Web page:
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Wellingtonians urged to take their soft plastics back to stores for recycling

Posted on:
19 Oct 2016
By:
PAK'nSAVE

A recycling scheme that’s already kept millions of plastic bags out of landfills launched today in the capital, and Wellingtonians are being urged to play their part.

The Soft Plastic Recycling Programme is already running in Auckland, the Waikato and Canterbury, and in its first ten months has collected almost 60 tonnes, including 15 million plastic bags.

Last November, Environment Minister Nick Smith raised eyebrows when he launched the scheme in a pair of high heels made of recycled soft plastics.

Now, he and other residents of the capital can also get involved by bringing their soft plastics back to participating New World and PAK'nSAVE stores, where they can deposit them in special bins.

Foodstuffs (NZ) Ltd, Sustainability Manager, Mike Sammons says Wellingtonians like himself are often reminded on a windy day just how much soft plastics recycling is needed.

“It’s not uncommon around these parts to see plastic bags and wrappers getting blown about by the wind, snagged in bushes, clogging up drains, and heading out to sea,” says Sammons.

“So while we lead the country politically, and are often out in front with environmental initiatives, now we really need to get on board with this Soft Plastic Recycling scheme to make Wellington an even better place to live.”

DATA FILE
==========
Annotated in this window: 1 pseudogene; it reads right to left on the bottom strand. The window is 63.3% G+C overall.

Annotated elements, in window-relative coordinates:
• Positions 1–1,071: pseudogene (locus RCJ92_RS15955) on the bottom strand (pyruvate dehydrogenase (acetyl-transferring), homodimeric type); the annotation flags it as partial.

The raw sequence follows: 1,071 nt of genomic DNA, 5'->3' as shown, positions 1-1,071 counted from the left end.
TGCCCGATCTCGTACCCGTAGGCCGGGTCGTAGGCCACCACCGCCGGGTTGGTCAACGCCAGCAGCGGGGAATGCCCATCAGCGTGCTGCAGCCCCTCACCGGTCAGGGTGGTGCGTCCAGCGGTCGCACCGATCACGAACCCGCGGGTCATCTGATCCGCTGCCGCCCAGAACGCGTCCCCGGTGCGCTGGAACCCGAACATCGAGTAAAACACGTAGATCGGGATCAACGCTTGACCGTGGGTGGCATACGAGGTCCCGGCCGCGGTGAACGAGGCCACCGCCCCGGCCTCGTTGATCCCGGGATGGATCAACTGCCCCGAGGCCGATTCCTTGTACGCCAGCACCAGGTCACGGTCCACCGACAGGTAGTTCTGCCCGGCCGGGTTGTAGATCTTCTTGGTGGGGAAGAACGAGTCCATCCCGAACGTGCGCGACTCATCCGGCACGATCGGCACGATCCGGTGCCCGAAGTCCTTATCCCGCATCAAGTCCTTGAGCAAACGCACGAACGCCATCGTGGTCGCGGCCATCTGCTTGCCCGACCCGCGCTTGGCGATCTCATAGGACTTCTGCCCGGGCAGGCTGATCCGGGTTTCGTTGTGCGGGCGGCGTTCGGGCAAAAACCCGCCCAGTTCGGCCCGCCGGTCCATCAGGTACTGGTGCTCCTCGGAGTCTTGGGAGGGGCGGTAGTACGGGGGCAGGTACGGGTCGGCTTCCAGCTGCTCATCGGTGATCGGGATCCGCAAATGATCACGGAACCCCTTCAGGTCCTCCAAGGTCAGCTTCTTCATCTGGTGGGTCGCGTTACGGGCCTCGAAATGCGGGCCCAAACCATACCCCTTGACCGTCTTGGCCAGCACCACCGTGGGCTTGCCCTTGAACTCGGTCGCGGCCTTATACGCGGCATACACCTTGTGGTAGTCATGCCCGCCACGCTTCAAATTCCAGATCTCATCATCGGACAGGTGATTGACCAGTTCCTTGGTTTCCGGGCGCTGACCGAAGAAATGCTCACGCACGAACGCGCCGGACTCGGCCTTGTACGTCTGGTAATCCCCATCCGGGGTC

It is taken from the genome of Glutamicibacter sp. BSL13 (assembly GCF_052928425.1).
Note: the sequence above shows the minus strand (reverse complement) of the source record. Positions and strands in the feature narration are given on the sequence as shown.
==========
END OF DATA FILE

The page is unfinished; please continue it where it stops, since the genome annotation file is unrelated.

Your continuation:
The scheme has surpassed all expectations in terms of volume collected since its launch. September saw 3 tonnes of packaging material dropped off at all participating stores, with 73 percent coming from Foodstuffs stores.

“I’m proud to say our New World and PAK’nSAVE supermarkets filled the first 23 places, in terms of volume, with five Auckland stores fighting it out at the top.”

“Now, if anything’s going to get Wellingtonians to bring their soft plastic back too, it’s their desire to prove that anything Aucklanders can do, they can do better. And I’d really love to see the collection points in our region quickly climb to the top of the table in terms of the kilos received each month.”

The programme is managed by the Packaging Forum, which was set-up to promote the recycling of packaging, and includes suppliers, manufacturers, retailers and local government. Over $1.3 million is being spent on the scheme over three years, with $700,000 coming from the Government’s Waste Minimisation Fund, and the remainder being paid for by manufacturers and retailers.

The aim is to provide 70 per cent of New Zealanders with access to a drop-off facility within a 20km drive. The next regions to get the programme will Otago, Bay of Plenty and the Manawatu.

After it’s collected, the material is sorted, baled and sent to reprocessors in both New Zealand and Australian. Its end-uses include outdoor furniture, decking, bollards and even other recycling bins.

“This is a great ‘closed loop’ solution to a sustainability issue all us have an interest in addressing,” concludes Sammons. “Now Wellingtonians have the greenlight to get involved, let’s see them do it!”